Imaging what her characters were wearing was an important part of roleplaying for GeishaVi and helped to drive her interest in cosplaying as them. Cosplaying is more than just the costume for her, it’s also about embodying the character itself - their mannerisms, personality and the way they interact with the world around them. GeishaVi comes from a thespian background and considers acting to be a fundamental part of cosplay. Knowing the character and understanding how to become them is an aspect of cosplay that naturally stems from roleplaying, and is one that she loves about the hobby, “I enjoy the freedom of being able to put on whatever costume I want and be whoever I choose to be in those moments,” she comments. “I feel like you bring that character into the real world.”
Becoming these characters doesn’t just bring them to life, it creates a visible platform for Dungeons & Dragons characters who are also people of colour. GeishaVi describes herself as being an activist within both the cosplay and Dungeons & Dragons communities.
“I'm using my creative platform and my art to express various themes and issues that I feel are very important and need to be exalted, as loud as possible,” she explains.
Cosplayers have various body types, skin tones, sexual preferences, sexual identities, genders, all that.
Chief among these themes and issues is the lack of representation for people of colour in tabletop roleplaying games, fantasy media and cosplay coverage. GeishaVi has received backlash from a particularly toxic part of the cosplay community and audience for dressing as certain characters - specifically those typically portrayed as being white, such as comic book superheroes Starfire and Psylock. “Y’all have been included for this whole entire time,” she says about the toxic people who target her. “It's been catered around you. So why don't you let other people in? We're cool people. We have a lot to offer.”
Creating original characters to cosplay enables GeishaVi to form a space for people of colour in D&D, especially as there’s been a distinct lack of positive options for players and cosplayers when it comes to diverse representation. Though Wizards of the Coast - the company behind Dungeons & Dragons - may be attempting to make changes to the way that the tabletop roleplaying game approaches race, it seems that there is still a long way to go until diversity is accepted in cosplay.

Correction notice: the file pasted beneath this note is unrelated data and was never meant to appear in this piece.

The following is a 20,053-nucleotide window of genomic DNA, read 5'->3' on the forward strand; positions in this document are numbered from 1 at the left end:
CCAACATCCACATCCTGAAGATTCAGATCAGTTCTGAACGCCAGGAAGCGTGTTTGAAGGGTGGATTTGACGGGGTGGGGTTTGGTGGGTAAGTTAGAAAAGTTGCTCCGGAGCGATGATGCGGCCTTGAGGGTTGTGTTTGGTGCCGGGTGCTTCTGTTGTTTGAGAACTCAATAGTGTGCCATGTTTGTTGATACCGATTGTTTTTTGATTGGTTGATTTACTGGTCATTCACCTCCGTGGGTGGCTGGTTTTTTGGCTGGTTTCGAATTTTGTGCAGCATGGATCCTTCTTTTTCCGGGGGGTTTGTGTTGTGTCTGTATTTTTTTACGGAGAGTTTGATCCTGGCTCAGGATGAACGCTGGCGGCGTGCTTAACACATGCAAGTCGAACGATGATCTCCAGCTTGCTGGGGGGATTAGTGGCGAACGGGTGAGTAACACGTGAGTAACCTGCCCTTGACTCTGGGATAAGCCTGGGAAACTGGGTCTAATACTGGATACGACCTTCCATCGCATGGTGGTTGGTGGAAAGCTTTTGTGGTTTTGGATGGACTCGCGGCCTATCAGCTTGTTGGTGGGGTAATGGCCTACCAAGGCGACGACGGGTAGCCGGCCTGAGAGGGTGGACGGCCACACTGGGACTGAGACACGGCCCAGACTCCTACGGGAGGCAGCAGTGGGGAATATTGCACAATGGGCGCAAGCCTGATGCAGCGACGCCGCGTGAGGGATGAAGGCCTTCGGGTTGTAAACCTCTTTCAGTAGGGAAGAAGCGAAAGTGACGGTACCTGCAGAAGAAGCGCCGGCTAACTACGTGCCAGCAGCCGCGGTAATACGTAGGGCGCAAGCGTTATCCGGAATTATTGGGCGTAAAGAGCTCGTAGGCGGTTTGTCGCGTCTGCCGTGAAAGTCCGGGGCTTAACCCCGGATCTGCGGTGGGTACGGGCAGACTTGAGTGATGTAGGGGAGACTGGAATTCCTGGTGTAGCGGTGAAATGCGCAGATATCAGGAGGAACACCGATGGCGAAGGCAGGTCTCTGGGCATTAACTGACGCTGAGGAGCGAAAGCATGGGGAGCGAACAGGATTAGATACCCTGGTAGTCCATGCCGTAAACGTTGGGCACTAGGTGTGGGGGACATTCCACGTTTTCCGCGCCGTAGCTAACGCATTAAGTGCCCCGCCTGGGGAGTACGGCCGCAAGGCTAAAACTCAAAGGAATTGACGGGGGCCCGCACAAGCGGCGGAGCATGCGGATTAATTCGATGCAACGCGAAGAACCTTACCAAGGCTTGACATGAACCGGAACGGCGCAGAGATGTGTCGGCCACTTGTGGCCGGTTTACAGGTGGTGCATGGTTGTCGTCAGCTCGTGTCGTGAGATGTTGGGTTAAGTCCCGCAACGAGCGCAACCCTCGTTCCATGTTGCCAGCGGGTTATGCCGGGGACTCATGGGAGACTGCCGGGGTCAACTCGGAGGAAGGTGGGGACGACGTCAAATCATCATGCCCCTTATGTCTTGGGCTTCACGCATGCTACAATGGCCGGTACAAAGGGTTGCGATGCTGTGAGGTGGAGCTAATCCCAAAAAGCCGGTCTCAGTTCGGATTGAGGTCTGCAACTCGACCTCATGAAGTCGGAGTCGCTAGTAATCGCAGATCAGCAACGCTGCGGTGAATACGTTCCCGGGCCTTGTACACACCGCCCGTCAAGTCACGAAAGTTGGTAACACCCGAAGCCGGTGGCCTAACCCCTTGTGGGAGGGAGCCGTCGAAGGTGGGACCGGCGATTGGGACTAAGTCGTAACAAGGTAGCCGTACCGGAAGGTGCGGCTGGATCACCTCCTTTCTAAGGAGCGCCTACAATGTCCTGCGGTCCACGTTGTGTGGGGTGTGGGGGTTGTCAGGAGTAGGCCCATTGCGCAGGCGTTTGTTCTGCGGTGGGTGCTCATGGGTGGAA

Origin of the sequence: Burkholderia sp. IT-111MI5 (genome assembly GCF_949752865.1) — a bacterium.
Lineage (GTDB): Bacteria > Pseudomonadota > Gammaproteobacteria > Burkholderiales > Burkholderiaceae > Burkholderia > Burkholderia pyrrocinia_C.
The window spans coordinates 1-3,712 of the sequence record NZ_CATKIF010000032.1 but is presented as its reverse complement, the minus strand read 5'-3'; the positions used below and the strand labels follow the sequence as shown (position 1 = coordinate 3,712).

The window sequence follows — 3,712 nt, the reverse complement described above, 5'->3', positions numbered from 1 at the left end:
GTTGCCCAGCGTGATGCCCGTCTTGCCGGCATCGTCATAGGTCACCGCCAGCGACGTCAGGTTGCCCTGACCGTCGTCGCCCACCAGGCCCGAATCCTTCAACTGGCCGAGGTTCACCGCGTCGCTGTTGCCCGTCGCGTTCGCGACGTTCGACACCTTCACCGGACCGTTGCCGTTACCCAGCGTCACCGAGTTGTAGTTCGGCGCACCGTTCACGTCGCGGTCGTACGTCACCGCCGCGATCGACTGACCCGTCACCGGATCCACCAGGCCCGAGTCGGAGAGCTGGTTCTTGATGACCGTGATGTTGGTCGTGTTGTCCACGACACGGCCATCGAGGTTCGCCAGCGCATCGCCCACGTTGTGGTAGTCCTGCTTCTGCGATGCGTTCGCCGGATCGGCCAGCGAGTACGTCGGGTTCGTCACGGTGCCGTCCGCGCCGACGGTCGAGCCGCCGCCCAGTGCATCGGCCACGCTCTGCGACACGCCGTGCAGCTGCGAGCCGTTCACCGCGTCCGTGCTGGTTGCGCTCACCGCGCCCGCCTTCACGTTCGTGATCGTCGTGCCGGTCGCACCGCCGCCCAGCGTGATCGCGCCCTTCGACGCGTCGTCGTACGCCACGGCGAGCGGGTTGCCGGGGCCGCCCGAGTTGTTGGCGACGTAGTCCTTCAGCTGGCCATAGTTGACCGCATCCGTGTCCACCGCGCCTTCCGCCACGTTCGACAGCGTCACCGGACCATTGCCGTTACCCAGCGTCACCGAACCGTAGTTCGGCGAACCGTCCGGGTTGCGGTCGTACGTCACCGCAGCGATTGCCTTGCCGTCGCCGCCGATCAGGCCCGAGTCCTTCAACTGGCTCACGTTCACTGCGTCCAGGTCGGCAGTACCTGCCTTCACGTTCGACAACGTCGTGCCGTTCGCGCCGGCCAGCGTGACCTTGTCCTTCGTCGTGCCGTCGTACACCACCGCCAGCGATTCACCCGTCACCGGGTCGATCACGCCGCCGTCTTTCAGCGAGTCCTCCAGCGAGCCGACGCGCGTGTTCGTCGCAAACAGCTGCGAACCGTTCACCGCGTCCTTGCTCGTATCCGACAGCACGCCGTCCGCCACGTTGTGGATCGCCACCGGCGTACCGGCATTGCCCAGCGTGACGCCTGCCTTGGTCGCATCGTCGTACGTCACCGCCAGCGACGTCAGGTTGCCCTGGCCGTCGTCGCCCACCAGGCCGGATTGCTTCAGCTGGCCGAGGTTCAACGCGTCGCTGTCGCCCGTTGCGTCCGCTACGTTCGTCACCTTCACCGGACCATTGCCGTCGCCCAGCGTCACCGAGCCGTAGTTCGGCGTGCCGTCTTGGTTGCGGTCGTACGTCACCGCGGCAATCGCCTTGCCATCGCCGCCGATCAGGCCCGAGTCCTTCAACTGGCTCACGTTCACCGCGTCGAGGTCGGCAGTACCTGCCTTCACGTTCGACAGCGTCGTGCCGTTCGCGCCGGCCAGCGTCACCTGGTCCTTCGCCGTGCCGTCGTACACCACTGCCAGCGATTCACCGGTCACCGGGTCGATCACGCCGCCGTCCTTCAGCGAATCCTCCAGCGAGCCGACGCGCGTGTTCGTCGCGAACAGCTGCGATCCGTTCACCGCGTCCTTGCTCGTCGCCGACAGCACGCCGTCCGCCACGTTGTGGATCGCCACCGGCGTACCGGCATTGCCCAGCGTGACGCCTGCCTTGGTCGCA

“We're [the cosplay community] very diverse,” states GeishaVi. “People have various body types, skin tones, sexual preferences, sexual identities, genders, all that - it’s the collective cornucopia of cosplay culture.”
Despite this, there are facets of the cosplay community that do provide a supportive environment for D&D cosplayers. Whether it’s people at events, viewers on TikTok or fans on Instagram, all of the cosplayers featured in this article have formed their own followings and friendships through the hobby - some have even made careers out of it.
When you’re in cosplay, you’re able to immediately connect with other people who are excited about the same stuff you’re excited about.
Even this year, when the majority of cosplay events have been cancelled due to the COVID-19 pandemic, positive interactions with other cosplayers and fans remains a huge draw. Thanks to online platforms like Twitter, Instagram and TikTok, Dungeons & Dragons cosplayers have been able to continue sharing their creative work and celebrating it with other fans, despite the events they’d usually attend not happening. Making friendships and fans is ultimately what the hobby is all about, and D&D cosplayers have found a way to keep their community alive and well.
“When you’re in cosplay, you’re able to immediately connect with other people who are excited about the same stuff you’re excited about,” says Ginny.